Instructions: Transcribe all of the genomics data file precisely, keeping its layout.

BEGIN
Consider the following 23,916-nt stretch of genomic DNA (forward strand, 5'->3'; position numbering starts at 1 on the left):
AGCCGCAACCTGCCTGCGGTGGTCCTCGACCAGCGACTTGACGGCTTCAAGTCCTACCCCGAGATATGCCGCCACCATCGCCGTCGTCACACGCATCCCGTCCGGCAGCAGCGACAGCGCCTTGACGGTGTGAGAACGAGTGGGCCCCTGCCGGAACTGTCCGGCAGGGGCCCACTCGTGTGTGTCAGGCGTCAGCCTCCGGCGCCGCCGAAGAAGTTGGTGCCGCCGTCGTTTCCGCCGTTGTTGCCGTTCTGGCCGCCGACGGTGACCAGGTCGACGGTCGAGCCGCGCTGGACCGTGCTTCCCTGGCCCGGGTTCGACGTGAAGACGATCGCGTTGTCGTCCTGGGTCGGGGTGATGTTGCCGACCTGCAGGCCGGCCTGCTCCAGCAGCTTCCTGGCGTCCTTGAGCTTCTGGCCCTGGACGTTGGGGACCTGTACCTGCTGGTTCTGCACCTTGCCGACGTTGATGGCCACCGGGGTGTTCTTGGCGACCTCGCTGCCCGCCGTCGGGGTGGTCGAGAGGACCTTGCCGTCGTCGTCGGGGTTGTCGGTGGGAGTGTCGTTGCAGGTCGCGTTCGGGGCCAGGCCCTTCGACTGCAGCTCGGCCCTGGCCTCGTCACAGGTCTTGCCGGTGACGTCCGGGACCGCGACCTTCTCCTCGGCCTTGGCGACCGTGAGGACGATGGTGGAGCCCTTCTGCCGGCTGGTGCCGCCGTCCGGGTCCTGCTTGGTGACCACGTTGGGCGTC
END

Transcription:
Consider the following 23,916-nt stretch of genomic DNA (forward strand, 5'->3'; position numbering starts at 1 on the left):
AGCCGCAACCTGCCTGCGGTGGTCCTCGACCAGCGACTTGACGGCTTCAAGTCCTACCCCGAGATATGCCGCCACCATCGCCGTCGTCACACGCATCCCGTCCGGCAGCAGCGACAGCGCCTTGACGGTGTGAGAACGAGTGGGCCCCTGCCGGAACTGTCCGGCAGGGGCCCACTCGTGTGTGTCAGGCGTCAGCCTCCGGCGCCGCCGAAGAAGTTGGTGCCGCCGTCGTTTCCGCCGTTGTTGCCGTTCTGGCCGCCGACGGTGACCAGGTCGACGGTCGAGCCGCGCTGGACCGTGCTTCCCTGGCCCGGGTTCGACGTGAAGACGATCGCGTTGTCGTCCTGGGTCGGGGTGATGTTGCCGACCTGCAGGCCGGCCTGCTCCAGCAGCTTCCTGGCGTCCTTGAGCTTCTGGCCCTGGACGTTGGGGACCTGTACCTGCTGGTTCTGCACCTTGCCGACGTTGATGGCCACCGGGGTGTTCTTGGCGACCTCGCTGCCCGCCGTCGGGGTGGTCGAGAGGACCTTGCCGTCGTCGTCGGGGTTGTCGGTGGGAGTGTCGTTGCAGGTCGCGTTCGGGGCCAGGCCCTTCGACTGCAGCTCGGCCCTGGCCTCGTCACAGGTCTTGCCGGTGACGTCCGGGACCGCGACCTTCTCCTCGGCCTTGGCGACCGTGAGGACGATGGTGGAGCCCTTCTGCCGGCTGGTGCCGCCGTCCGGGTCCTGCTTGGTGACCACGTTGGGCGTC